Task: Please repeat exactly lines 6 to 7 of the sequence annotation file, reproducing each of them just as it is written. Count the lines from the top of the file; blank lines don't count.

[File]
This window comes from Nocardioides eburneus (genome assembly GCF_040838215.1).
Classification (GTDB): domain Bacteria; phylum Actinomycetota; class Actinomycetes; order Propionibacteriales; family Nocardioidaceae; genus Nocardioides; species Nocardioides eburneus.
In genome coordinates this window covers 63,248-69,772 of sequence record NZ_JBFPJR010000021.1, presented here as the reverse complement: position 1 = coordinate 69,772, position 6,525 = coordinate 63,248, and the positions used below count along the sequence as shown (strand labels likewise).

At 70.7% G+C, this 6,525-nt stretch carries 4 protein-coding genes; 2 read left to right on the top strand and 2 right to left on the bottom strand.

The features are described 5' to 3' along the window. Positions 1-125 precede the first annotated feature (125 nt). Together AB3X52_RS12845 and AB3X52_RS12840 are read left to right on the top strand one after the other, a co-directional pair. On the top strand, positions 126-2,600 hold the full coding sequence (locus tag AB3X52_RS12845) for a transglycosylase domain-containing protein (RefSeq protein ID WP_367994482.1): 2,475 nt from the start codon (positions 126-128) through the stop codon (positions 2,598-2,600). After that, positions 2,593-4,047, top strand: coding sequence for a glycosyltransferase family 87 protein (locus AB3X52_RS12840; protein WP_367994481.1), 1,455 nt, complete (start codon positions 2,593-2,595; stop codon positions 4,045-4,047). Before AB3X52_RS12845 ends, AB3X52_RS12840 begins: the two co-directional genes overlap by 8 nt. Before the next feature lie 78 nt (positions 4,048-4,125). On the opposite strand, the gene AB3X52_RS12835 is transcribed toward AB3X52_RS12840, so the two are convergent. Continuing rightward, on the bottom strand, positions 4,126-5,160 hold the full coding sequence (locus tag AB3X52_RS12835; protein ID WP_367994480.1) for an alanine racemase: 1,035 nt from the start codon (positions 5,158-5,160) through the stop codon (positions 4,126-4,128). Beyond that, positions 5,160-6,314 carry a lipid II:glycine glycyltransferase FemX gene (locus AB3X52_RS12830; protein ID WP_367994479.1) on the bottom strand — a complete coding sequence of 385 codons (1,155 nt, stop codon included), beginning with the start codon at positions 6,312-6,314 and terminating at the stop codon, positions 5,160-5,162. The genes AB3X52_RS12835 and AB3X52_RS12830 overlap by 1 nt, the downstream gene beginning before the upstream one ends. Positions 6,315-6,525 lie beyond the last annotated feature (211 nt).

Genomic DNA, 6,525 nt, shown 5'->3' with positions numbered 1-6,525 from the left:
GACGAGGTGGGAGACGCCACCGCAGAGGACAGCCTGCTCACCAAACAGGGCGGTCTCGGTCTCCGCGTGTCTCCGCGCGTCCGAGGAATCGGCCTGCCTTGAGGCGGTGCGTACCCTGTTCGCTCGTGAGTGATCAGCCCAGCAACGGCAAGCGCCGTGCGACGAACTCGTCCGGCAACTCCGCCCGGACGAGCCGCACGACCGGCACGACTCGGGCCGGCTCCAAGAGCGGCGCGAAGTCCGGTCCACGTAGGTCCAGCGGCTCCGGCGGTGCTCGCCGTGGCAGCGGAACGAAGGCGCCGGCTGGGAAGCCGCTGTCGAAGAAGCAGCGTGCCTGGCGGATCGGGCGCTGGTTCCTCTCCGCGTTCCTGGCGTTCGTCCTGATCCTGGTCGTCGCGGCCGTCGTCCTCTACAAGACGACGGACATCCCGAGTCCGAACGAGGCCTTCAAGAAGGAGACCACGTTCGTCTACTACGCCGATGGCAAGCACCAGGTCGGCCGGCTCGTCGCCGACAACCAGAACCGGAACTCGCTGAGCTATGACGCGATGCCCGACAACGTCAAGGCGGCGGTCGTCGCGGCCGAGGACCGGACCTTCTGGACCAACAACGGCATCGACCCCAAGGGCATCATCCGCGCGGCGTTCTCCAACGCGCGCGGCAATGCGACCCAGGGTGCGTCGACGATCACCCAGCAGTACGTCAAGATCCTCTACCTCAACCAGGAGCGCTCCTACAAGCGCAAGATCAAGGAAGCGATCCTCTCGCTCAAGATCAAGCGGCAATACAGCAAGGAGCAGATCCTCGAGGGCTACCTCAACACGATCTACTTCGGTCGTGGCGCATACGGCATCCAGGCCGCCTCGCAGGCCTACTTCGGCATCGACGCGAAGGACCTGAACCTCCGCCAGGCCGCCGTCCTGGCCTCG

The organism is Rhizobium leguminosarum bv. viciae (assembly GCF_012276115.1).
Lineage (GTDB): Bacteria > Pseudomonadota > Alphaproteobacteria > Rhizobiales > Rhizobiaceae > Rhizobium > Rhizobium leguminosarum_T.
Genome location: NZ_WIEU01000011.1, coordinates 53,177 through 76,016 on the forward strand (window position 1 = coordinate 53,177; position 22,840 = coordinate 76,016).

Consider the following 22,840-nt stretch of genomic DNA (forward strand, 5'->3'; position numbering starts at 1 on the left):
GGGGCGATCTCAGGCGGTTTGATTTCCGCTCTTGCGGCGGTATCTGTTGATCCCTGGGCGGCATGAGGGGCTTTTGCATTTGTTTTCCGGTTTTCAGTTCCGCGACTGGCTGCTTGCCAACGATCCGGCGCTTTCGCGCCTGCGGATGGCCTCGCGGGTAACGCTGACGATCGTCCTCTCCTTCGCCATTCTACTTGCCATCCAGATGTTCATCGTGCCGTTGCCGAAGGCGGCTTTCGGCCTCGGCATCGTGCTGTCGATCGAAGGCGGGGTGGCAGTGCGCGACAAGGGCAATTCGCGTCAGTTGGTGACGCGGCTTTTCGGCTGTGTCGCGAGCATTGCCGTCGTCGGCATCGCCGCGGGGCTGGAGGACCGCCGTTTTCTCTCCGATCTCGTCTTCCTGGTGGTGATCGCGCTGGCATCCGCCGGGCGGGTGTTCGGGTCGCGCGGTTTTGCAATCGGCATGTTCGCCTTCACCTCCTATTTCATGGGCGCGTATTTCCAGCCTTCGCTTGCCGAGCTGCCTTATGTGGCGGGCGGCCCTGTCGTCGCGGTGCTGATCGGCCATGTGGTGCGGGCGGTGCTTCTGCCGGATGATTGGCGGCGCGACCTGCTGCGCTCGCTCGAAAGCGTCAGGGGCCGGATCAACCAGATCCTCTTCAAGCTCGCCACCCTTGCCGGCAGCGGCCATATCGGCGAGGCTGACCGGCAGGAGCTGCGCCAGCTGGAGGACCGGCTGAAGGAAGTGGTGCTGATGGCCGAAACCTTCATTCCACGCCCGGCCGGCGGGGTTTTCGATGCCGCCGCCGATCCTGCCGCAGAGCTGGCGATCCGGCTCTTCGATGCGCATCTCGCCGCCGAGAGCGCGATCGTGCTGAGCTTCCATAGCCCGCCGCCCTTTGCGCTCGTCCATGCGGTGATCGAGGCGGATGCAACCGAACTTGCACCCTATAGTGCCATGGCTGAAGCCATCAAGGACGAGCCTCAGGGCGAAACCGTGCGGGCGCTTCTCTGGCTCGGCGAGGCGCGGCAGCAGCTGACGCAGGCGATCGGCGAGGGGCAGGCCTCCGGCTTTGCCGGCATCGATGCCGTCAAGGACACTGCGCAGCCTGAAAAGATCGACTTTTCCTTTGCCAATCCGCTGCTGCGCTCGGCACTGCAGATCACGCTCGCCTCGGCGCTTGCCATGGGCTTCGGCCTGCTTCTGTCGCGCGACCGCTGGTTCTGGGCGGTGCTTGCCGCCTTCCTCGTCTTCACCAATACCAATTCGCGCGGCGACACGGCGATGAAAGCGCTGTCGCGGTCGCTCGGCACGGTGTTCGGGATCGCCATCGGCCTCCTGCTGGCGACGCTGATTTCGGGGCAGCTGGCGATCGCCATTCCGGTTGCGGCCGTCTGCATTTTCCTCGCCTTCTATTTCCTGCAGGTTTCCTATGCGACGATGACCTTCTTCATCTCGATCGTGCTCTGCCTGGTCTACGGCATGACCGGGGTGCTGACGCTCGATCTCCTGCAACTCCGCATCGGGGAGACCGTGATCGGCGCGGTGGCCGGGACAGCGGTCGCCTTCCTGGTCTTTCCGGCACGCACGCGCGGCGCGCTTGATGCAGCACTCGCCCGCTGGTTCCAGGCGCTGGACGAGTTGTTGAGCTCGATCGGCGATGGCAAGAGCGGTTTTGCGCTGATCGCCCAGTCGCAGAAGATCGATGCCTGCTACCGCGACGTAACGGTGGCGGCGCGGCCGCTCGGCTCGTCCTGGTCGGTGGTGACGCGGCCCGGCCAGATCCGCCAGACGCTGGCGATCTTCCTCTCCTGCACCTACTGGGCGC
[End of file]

Genomic DNA, 6,525 nt, shown 5'->3' with positions numbered 1-6,525 from the left:
GACGAGGTGGGAGACGCCACCGCAGAGGACAGCCTGCTCACCAAACAGGGCGGTCTCGGTCTCCGCGTGTCTCCGCGCGTCCGAGGAATCGGCCTGCCTTGAGGCGGTGCGTACCCTGTTCGCTCGTGAGTGATCAGCCCAGCAACGGCAAGCGCCGTGCGACGAACTCGTCCGGCAACTCCGCCCGGACGAGCCGCACGACCGGCACGACTCGGGCCGGCTCCAAGAGCGGCGCGAAGTCCGGTCCACGTAGGTCCAGCGGCTCCGGCGGTGCTCGCCGTGGCAGCGGAACGAAGGCGCCGGCTGGGAAGCCGCTGTCGAAGAAGCAGCGTGCCTGGCGGATCGGGCGCTGGTTCCTCTCCGCGTTCCTGGCGTTCGTCCTGATCCTGGTCGTCGCGGCCGTCGTCCTCTACAAGACGACGGACATCCCGAGTCCGAACGAGGCCTTCAAGAAGGAGACCACGTTCGTCTACTACGCCGATGGCAAGCACCAGGTCGGCCGGCTCGTCGCCGACAACCAGAACCGGAACTCGCTGAGCTATGACGCGATGCCCGACAACGTCAAGGCGGCGGTCGTCGCGGCCGAGGACCGGACCTTCTGGACCAACAACGGCATCGACCCCAAGGGCATCATCCGCGCGGCGTTCTCCAACGCGCGCGGCAATGCGACCCAGGGTGCGTCGACGATCACCCAGCAGTACGTCAAGATCCTCTACCTCAACCAGGAGCGCTCCTACAAGCGCAAGATCAAGGAAGCGATCCTCTCGCTCAAGATCAAGCGGCAATACAGCAAGGAGCAGATCCTCGAGGGCTACCTCAACACGATCTACTTCGGTCGTGGCGCATACGGCATCCAGGCCGCCTCGCAGGCCTACTTCGGCATCGACGCGAAGGACCTGAACCTCCGCCAGGCCGCCGTCCTGGCCTCG